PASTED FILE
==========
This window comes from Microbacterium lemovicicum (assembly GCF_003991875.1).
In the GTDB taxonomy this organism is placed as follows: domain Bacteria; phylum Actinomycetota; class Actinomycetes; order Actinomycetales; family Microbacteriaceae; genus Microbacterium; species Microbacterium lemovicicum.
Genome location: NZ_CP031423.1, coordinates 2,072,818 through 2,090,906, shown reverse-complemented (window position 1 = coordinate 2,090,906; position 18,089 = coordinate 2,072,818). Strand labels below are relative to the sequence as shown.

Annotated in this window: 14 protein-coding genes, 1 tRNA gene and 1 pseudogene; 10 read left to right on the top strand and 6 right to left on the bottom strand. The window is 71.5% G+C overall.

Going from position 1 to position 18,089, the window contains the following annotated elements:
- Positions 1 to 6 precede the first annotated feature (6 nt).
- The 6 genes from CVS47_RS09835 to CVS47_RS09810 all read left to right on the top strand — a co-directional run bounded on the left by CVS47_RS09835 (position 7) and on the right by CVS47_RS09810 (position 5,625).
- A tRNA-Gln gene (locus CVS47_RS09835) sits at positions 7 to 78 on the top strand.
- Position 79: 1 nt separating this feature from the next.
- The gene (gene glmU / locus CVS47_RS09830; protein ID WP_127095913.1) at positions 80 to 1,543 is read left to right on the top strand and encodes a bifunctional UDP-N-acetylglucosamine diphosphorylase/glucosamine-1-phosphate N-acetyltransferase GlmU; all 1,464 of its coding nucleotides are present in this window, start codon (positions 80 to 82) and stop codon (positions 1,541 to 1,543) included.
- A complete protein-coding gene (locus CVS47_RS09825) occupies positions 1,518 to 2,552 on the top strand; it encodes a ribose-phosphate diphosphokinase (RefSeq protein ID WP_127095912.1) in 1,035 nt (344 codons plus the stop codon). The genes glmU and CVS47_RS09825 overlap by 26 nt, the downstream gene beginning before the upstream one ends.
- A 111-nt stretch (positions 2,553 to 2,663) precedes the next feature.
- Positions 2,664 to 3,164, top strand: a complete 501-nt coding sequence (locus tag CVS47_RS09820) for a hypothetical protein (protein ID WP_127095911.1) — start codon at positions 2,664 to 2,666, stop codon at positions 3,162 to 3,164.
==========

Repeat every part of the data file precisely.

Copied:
This window comes from Microbacterium lemovicicum (assembly GCF_003991875.1).
In the GTDB taxonomy this organism is placed as follows: domain Bacteria; phylum Actinomycetota; class Actinomycetes; order Actinomycetales; family Microbacteriaceae; genus Microbacterium; species Microbacterium lemovicicum.
Genome location: NZ_CP031423.1, coordinates 2,072,818 through 2,090,906, shown reverse-complemented (window position 1 = coordinate 2,090,906; position 18,089 = coordinate 2,072,818). Strand labels below are relative to the sequence as shown.

Annotated in this window: 14 protein-coding genes, 1 tRNA gene and 1 pseudogene; 10 read left to right on the top strand and 6 right to left on the bottom strand. The window is 71.5% G+C overall.

Going from position 1 to position 18,089, the window contains the following annotated elements:
- Positions 1 to 6 precede the first annotated feature (6 nt).
- The 6 genes from CVS47_RS09835 to CVS47_RS09810 all read left to right on the top strand — a co-directional run bounded on the left by CVS47_RS09835 (position 7) and on the right by CVS47_RS09810 (position 5,625).
- A tRNA-Gln gene (locus CVS47_RS09835) sits at positions 7 to 78 on the top strand.
- Position 79: 1 nt separating this feature from the next.
- The gene (gene glmU / locus CVS47_RS09830; protein ID WP_127095913.1) at positions 80 to 1,543 is read left to right on the top strand and encodes a bifunctional UDP-N-acetylglucosamine diphosphorylase/glucosamine-1-phosphate N-acetyltransferase GlmU; all 1,464 of its coding nucleotides are present in this window, start codon (positions 80 to 82) and stop codon (positions 1,541 to 1,543) included.
- A complete protein-coding gene (locus CVS47_RS09825) occupies positions 1,518 to 2,552 on the top strand; it encodes a ribose-phosphate diphosphokinase (RefSeq protein ID WP_127095912.1) in 1,035 nt (344 codons plus the stop codon). The genes glmU and CVS47_RS09825 overlap by 26 nt, the downstream gene beginning before the upstream one ends.
- A 111-nt stretch (positions 2,553 to 2,663) precedes the next feature.
- Positions 2,664 to 3,164, top strand: a complete 501-nt coding sequence (locus tag CVS47_RS09820) for a hypothetical protein (protein ID WP_127095911.1) — start codon at positions 2,664 to 2,666, stop codon at positions 3,162 to 3,164.